The court said it will take up the application tomorrow when it is scheduled to hear a CBI plea seeking a direction to allow it to go for further probe in case on the ground that the agency has come across fresh material and evidence.
In his plea, he said the entire record of the case was sent to the Supreme Court where his appeal against the May 31, 2005 judgment of the Delhi High Court quashing all charges against accused persons, was pending.
The BJP leader had filed an appeal in 2005 as the CBI had failed to move the special leave petition (SLP) within the stipulated 90 days of the high court judgement.
Agrawal had earlier asked the CBI to make its stand clear by filing documents on the case as respondent in his appeal.
The CBI had on February 1 moved the trial court seeking a direction to allow it to go for further probe into the case, saying the agency had come across fresh material and evidence.
A day after, the agency also filed the appeal after more than 12 years in the Supreme Court against the May 31, 2005 decision of the high court.
The agency swung into action after the attorney general orally gave it a go ahead to file the appeal in the case in which it cited the October 2017 interview of private detective Michael Hershman, who alleged that the then Rajiv Gandhi-led Congress government had sabotaged his probe.
Justice R S Sodhi (since retired) of the Delhi High Court on May 31, 2005, had quashed the CBI case in the Bofors pay-off scam.
Before the 2005 verdict of Justice Sodhi, another judge of the Delhi High Court, retired Justice J D Kapoor, had on February 4, 2004, exonerated the late prime minister in the case and directed the framing of charge of forgery under section 465 of the IPC against Bofors company.
The Rs 1,437-crore deal between India and Swedish arms manufacturer AB Bofors for the supply of 400 155mm howitzer guns for the Indian Army was entered into on March 24, 1986.
Swedish Radio on April 16, 1987, had claimed that the company had paid bribes to top Indian politicians and defence personnel.
The CBI on January 22, 1990 had registered the FIR for alleged offences of criminal conspiracy, cheating and forgery under the IPC and other sections of the Prevention of Corruption Act against Martin Ardbo, the then president of AB Bofors, alleged middleman Win Chadda and the Hinduja brothers.
It had alleged that certain public servants and private persons in India and abroad had entered into a criminal conspiracy between 1982 and 1987 in pursuance of which the offences of bribery, corruption, cheating and forgery were committed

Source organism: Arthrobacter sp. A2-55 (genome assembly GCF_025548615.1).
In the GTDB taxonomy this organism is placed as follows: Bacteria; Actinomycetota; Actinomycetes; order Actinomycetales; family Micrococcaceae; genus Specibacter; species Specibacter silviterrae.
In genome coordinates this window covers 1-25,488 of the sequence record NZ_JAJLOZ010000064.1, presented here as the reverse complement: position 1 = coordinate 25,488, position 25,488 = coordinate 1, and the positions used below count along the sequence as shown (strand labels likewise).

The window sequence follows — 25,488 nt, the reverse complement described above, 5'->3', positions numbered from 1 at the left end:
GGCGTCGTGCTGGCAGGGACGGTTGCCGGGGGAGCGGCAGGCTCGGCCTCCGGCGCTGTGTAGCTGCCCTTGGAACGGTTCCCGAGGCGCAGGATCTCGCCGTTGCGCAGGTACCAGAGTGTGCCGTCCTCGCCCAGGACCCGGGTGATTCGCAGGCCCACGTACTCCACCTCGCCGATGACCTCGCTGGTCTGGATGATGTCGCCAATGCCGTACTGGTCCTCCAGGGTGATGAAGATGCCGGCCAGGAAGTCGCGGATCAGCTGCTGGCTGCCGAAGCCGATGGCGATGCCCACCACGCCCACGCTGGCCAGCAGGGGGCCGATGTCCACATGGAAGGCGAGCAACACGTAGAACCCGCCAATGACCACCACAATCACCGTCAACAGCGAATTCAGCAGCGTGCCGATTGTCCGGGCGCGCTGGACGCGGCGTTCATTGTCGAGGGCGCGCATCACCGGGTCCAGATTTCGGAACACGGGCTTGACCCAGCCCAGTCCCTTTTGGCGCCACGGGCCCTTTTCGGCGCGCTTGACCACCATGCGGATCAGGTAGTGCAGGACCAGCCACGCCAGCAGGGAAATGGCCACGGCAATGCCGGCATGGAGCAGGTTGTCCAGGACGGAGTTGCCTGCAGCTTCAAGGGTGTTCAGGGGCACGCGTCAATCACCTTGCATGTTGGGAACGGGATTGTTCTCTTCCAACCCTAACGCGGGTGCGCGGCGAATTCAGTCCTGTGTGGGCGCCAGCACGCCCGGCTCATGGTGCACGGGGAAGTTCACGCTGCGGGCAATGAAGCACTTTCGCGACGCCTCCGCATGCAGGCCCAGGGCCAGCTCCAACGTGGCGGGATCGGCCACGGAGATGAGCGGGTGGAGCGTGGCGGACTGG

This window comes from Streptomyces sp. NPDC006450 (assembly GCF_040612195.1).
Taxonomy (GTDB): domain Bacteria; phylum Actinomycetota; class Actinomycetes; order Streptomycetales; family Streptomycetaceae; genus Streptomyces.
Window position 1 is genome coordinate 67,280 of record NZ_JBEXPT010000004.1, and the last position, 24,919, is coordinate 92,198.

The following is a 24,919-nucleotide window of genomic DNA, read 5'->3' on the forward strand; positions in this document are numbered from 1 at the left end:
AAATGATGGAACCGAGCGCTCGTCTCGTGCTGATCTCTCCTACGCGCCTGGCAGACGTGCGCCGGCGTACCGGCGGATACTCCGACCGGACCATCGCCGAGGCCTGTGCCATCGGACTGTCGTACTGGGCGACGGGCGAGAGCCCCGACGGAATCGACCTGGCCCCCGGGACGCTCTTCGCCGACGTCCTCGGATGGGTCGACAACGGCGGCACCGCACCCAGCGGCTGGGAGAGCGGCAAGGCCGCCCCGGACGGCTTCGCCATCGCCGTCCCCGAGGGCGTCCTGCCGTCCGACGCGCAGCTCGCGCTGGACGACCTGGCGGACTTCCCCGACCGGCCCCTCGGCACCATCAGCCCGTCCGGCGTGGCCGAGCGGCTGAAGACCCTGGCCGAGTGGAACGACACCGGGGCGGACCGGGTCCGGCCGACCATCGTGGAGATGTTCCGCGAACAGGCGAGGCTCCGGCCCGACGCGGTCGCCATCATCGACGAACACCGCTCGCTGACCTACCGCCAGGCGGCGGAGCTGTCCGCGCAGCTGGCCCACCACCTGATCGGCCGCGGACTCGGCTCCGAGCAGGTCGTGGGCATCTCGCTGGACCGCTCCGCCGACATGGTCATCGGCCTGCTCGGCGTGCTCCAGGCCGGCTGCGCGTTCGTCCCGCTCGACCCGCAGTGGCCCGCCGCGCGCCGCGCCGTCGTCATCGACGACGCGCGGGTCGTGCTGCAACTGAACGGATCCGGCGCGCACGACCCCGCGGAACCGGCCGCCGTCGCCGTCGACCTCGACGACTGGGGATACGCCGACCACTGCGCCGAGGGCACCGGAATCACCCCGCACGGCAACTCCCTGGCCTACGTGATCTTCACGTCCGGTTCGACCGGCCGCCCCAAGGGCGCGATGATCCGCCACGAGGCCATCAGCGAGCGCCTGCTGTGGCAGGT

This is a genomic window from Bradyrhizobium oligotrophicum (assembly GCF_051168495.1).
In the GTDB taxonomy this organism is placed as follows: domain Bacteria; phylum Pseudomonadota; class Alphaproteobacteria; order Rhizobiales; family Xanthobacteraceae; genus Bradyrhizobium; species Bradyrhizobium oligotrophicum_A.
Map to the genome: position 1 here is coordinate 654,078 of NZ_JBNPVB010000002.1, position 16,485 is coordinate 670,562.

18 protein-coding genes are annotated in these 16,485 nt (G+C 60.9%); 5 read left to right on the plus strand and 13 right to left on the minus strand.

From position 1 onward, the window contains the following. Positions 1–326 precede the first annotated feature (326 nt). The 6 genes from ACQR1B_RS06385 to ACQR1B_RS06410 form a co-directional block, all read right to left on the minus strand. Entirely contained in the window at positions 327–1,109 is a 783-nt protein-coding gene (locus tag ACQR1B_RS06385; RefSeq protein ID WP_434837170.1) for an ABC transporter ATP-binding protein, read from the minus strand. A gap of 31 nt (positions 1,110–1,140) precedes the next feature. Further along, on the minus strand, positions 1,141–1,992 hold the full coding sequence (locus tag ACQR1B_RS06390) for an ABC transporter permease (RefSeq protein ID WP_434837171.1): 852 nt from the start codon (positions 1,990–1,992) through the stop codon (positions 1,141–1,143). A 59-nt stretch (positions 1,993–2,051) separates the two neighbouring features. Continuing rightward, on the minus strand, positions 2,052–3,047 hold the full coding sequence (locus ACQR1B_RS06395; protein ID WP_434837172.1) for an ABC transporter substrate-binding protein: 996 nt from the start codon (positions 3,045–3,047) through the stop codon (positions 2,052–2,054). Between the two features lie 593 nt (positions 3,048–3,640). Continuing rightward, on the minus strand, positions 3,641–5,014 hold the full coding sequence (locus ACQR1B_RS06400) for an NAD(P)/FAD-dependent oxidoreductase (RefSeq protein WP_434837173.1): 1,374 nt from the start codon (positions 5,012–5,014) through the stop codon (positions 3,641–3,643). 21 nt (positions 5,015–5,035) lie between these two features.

The first charge sheet in the case was filed on October 22, 1999, against Chadda, Ottavio Quattrocchi, the then defence secretary S K Bhatnagar, Ardbo and the Bofors company.
A supplementary charge sheet was filed against the Hinduja brothers -- S P Hinduja, G P Hinduja and P P Hinduja -- on October 9, 2000.
A special CBI court in Delhi on March 4, 2011, had discharged Quattrocchi from the case, saying the country could not afford to spend hard-earned money on his extradition which had already cost Rs 250 crore.
Quattrocchi, who had fled from India on July 29-30, 1993, never appeared before any court in India to face prosecution.
He passed away on July 13, 2013. The other accused persons who died are Bhatnagar, Ardbo and Chadda.
(This story has not been edited by Business Standard staff and is auto-generated from a syndicated feed.)
Business Standard has always strived hard to provide up-to-date information and commentary on developments that are of interest to you and have wider political and economic implications for the country and the world. Your encouragement and constant feedback on how to improve our offering have only made our resolve and commitment to these ideals stronger. Even during these difficult times arising out of Covid-19, we continue to remain committed to keeping you informed and updated with credible news, authoritative views and incisive commentary on topical issues of relevance.
We, however, have a request.
As we battle the economic impact of the pandemic, we need your support even more, so that we can continue to offer you more quality content. Our subscription model has seen an encouraging response from many of you, who have subscribed to our online content. More subscription to our online content can only help us achieve the goals of offering you even better and more relevant content. We believe in free, fair and credible journalism. Your support through more subscriptions can help us practise the journalism to which we are committed.
Support quality journalism and subscribe to Business Standard.